This is the sixth and last post in a series to dig deeper into the relationship between literacy and documenting learning. HOW does documenting learning have an effects on awareness, skills and developing habits around the so called 21st century “Now” literacies.
- Basic Literacy and Documenting Learning
- Media Literacy / Visual Literacy and Documenting Learning
- Digital Citizenship and Documenting Learning
- Global Literacy and Documenting Learning
- Information Literacy and Documenting Learning
- Network Literacy and Documenting Learning
According to Eric Hellweg in Harvard Business Review Blog, Network Literacy is about:
1. Obtaining a basic understanding of network technology. Networks are facilitated by technology and so a certain fluency with the technology involved is key. Here it’s less a call for coding than for understanding the capabilities of services like social networks and the differences and similarities between them.
2. Crafting your network identity. You are who you know, says Hoffman — but also what they know about you. In a networked age, your identity is multivariate and slightly out of your control. Who you know shapes who you are.
3. Understanding network intelligence. This is more than simply understanding how to access information. Access is no longer the issue. It’s how to find the right information through your network.
4. Understanding network capabilities. People are still focused today on information instead of what Hoffman sees as more important today — communities and networks. Aligning your focus more on the network and surrounding yourself with the right people in your networks will change the way you approach problems and advance through life.
Taking these four overarching areas in mind, we can see how documenting learning supports each one of them.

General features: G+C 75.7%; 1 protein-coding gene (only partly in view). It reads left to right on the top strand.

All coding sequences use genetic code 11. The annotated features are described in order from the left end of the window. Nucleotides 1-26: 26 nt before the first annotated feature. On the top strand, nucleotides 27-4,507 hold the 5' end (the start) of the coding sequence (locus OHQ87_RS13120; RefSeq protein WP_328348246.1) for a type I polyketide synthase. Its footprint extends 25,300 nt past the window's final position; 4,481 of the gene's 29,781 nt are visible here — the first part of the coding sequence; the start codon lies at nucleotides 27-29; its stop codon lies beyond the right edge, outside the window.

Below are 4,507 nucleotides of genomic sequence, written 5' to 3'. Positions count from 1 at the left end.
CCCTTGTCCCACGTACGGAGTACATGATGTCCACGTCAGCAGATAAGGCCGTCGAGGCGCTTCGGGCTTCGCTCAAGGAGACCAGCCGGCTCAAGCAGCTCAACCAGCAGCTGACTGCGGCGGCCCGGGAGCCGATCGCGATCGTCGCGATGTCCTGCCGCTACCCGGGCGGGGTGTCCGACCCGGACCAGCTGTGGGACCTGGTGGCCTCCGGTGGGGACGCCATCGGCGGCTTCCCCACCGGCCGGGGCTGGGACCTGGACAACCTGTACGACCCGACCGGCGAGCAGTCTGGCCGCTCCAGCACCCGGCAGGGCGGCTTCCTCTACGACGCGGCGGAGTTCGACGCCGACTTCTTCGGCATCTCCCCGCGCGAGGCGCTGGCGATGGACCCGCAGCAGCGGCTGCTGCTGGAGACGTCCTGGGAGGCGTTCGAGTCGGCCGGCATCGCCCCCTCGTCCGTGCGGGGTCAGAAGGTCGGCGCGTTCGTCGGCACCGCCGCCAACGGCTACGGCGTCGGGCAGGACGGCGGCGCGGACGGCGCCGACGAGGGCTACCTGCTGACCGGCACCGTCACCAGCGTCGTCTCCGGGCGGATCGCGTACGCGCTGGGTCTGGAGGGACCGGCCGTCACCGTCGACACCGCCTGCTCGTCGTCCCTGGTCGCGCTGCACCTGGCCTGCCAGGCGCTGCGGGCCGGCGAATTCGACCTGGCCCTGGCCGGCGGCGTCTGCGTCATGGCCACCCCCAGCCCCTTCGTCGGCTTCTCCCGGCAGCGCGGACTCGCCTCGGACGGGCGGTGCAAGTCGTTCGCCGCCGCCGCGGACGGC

Obtaining a basic understanding of network technology
As more and more network communities are sprouting, the more important it becomes for us to be able to understand them in terms of purposes, similarities and differences. When would it make sense to share your documentation on a blog? When should you create an Instagram account? How does Twitter fit into all of this? Which network platforms and communities serve which purpose? Participating in which communities would we most likely receive input, feedback, push-back, collaboration, curated resources or whatever connections we are in need of? As we document learning and we prepare to share, we need the skills to make decisions what networks and their communities would most likely give us the desired outcomes for learning we are looking for.
Crafting your network identity.
Being part of a network community means being more than a passive lurker, who reads about the work of others and takes advantage of the resources that are being shared. It is a process to build a network identity that others will choose to follow due to quality content that is being contributed to the network. Being part of a network community is also about building trust among members. What do we want others to know about us as a member of that community? What do we stand for? What niche do we fill? What content represents our area of interest or expertise? What do we want to be known for in the network community? How do we want others to see us in the community? As we document learning and understand the value of sharing and amplifying, we are constantly making decisions about what to share and whom to share it with. Our network identity is the one that attracts specific types of followers as we grow our networks to have access to an authentic audience that can provide amplified learning opportunities.